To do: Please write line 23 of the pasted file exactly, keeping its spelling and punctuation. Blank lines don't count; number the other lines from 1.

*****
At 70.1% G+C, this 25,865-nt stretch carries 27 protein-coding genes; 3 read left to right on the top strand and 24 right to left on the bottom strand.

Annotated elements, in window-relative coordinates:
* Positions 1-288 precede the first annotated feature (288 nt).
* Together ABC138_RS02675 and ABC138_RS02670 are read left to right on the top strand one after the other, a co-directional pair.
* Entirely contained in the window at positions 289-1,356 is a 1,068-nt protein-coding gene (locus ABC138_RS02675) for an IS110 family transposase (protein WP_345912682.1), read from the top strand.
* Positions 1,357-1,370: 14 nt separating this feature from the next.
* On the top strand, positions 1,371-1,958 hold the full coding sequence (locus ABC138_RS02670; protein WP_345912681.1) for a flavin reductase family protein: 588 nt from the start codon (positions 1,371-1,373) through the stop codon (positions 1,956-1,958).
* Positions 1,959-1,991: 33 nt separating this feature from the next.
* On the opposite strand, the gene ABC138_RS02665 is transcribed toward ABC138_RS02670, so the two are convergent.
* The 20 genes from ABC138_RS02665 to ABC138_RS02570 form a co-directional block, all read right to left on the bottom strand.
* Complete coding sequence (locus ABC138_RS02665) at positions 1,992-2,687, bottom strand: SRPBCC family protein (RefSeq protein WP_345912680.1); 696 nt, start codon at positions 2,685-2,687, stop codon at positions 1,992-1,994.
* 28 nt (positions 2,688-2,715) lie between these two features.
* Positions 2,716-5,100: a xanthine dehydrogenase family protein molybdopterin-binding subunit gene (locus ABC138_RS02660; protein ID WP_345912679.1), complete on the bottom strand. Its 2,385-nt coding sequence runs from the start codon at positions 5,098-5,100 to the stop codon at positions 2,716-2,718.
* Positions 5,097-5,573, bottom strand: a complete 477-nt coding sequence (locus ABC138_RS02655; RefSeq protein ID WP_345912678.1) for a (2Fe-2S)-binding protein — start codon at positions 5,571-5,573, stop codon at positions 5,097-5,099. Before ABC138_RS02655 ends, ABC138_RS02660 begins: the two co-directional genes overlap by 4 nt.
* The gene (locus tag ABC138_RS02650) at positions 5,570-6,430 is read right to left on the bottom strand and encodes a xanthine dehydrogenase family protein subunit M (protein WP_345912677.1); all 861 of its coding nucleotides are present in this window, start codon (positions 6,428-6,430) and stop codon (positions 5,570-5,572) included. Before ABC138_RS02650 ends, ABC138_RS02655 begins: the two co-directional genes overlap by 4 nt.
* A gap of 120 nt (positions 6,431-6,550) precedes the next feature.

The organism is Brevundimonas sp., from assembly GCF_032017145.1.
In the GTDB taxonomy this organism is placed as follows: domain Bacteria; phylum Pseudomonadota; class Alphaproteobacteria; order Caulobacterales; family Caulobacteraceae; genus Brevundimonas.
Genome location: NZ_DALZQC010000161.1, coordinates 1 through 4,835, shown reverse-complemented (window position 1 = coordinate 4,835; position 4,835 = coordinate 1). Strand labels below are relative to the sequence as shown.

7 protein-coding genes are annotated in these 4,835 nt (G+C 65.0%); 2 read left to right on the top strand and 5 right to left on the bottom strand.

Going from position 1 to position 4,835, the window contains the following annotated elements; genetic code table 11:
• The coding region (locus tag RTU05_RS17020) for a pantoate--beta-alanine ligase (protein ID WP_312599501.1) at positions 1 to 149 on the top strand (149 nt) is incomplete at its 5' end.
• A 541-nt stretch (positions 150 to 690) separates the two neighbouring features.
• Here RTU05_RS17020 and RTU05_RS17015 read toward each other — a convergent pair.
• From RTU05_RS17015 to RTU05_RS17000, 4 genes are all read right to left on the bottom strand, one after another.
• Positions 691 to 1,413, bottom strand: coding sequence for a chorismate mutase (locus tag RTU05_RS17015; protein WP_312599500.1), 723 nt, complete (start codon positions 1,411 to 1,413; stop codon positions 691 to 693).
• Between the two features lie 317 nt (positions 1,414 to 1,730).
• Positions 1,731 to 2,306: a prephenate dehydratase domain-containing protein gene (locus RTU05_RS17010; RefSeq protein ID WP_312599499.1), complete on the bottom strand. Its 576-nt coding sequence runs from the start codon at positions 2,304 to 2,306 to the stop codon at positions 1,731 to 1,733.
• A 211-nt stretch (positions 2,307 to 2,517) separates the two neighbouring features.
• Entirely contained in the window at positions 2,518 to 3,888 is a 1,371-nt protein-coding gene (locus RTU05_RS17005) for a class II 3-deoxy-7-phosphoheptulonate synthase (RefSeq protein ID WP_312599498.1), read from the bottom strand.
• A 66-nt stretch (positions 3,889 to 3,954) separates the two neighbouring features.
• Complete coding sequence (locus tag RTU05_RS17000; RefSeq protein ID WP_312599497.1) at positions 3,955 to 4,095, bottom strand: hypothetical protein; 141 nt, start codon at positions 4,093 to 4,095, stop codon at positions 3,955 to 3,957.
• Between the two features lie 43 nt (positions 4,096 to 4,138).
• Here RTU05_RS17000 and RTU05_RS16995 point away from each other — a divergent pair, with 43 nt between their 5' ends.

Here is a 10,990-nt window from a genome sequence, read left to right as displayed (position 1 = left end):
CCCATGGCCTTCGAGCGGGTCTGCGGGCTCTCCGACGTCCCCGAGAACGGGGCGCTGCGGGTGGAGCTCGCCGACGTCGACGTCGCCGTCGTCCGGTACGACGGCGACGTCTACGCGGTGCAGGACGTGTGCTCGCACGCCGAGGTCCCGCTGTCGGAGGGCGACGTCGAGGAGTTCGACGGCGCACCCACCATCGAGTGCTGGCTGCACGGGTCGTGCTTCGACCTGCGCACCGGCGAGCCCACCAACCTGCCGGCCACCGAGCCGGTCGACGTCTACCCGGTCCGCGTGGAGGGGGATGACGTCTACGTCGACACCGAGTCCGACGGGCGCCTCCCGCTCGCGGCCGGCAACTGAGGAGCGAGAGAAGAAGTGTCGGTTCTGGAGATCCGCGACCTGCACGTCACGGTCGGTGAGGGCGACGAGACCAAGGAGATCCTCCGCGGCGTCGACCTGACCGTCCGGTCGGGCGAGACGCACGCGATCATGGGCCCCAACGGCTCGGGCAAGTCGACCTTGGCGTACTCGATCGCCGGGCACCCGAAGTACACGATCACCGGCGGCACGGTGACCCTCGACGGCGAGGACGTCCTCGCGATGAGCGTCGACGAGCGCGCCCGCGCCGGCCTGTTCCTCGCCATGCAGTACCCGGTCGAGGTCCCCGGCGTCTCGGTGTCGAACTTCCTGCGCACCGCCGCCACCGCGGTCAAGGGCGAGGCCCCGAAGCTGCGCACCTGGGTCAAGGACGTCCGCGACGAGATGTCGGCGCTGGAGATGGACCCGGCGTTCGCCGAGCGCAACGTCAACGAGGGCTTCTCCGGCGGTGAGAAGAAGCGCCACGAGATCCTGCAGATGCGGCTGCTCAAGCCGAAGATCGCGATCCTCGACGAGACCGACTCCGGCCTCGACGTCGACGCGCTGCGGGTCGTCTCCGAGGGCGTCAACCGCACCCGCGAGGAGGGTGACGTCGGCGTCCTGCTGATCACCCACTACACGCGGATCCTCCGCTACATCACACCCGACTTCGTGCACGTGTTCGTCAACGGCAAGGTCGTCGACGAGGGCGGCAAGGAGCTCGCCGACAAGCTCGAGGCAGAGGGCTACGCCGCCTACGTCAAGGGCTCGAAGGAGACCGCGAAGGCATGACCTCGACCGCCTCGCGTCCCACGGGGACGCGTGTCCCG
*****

• A 541-nt stretch (positions 150 to 690) separates the two neighbouring features.